Puregon - follitropin beta

What is Puregon?

Puregon is a powder and solvent to be mixed to make a solution for injection. It is also available as a solution for injection in a vial or cartridge. Puregon contains the active substance follitropin beta.

What is Puregon used for?

Puregon is used for the treatment of infertility in women under the following conditions:

  1. women with anovulation (ie where ovulation is absent) who do not respond to treatment with clomiphene citrate (another medicine that stimulates ovulation).
  2. women undergoing fertility treatments (assisted reproduction techniques, such as in vitro fertilization). The administration of Puregon serves to stimulate the ovaries to produce more than one egg at a time.

Puregon can also be used in humans to stimulate sperm production in the presence of hypogonadotrophic hypogonadism (a rare hormonal deficiency disease).

Puregon can only be obtained with a prescription.

How is Puregon used?

Treatment with Puregon should be supervised by a doctor who has experience in treating fertility problems. Puregon is given as a 'subcutaneous' (under the skin) or intramuscular injection. The powder must be mixed immediately before use with the supplied solvent. Injections can be performed by the patient or by their relative. Puregon should only be administered by individuals who have received instructions from their doctor or who have access to expert advice. The dosage and frequency of administration of Puregon depend on its use (see above) and the patient's response to treatment. For a complete description of the doses, see the package leaflet.

How does Puregon work?

The active ingredient in Puregon, follitropin beta, is a copy of the natural follicle-stimulating hormone (FSH). In the body, FSH regulates reproductive function: in women it stimulates the production of eggs and in men it stimulates the production of sperm by the testicles. In the past, FSH used as a medicine was extracted from urine. The follitropin beta present in Puregon is produced with a method known as "recombinant DNA technology": that is, it is obtained from a cell in which a gene (DNA) has been introduced which makes it capable of producing human FSH.

What studies have been performed on Puregon?

The use of Puregon in women undergoing fertility treatment was studied in 981 patients. The main measures of effectiveness were the number of eggs recovered and the rate of evolutionary pregnancies. Puregon has been studied in 172 anovulatory women to determine how many treatment cycles were needed to determine ovulation in these patients. In humans, the use of Puregon has been studied to observe its effect on sperm production in 49 patients. In all the studies Puregon was compared to the natural FSH hormone extracted from urine.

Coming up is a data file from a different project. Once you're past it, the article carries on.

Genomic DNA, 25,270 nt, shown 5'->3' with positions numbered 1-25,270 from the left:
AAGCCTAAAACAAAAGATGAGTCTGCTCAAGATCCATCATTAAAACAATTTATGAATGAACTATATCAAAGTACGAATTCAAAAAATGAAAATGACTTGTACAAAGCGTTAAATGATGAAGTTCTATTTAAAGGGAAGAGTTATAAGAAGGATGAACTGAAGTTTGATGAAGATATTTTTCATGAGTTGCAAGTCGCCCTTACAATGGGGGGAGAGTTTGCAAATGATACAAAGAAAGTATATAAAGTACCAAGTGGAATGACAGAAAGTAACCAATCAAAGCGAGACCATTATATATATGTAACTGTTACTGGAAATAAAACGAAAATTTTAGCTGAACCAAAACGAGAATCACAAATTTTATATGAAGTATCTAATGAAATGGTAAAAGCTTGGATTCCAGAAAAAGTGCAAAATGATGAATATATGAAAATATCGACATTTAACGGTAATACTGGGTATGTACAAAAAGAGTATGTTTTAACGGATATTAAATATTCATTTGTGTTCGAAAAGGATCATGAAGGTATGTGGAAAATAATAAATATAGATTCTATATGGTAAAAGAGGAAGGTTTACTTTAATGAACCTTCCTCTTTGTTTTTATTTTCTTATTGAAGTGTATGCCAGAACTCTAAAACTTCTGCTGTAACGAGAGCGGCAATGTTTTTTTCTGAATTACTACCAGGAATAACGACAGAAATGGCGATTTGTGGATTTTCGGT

What benefit has Puregon shown during the studies?

Puregon was as effective as the comparison product in all studies. Puregon was as effective as urinary FSH as a fertility treatment in ovulation and sperm production.

What is the risk associated with Puregon?

The most commonly reported side effects are reaction and pain at the injection site. In 4% of women treated with Puregon in clinical studies, signs and symptoms of ovarian hyperstimulation syndrome (eg, feeling of nausea, increased body weight and diarrhea) have been reported. Ovarian hyperstimulation syndrome occurs in cases of hyper ovary reaction to treatment. Physicians and patients should be aware of this possibility. For the full list of all side effects reported with Puregon, see the Package Leaflet.

Puregon should not be used in people who may be hypersensitive (allergic) to follitropin beta or any of the other ingredients. Puregon should not be used in patients with ovarian, breast, uterine, testicular, pituitary, or hypothalamus tumors. It must not be used in men with testicular failure. In women, it must not be used in the presence of ovarian failure, increased ovarian volume or the presence of cysts not due to polycystic ovarian disease, or vaginal bleeding. For the complete list of limitations, see the package leaflet.

Why has Puregon been approved?

The Committee for Medicinal Products for Human Use (CHMP) decided that Puregon's benefits outweigh its risks for women in treating infertility, and in men for the spermatogenesis deficiency due to hypogonadotropic hypogonadism. The committee recommended that Puregon be given marketing authorization.

More information on Puregon:

On 3 May 1996, the European Commission issued a marketing authorization for Puregon, valid throughout the European Union. The marketing authorization holder is NV Organon. The marketing authorization was renewed on 3 May 2001 and 3 May 2006.

For the full EPAR for Puregon, click here.

Last update of this summary: 03-2009.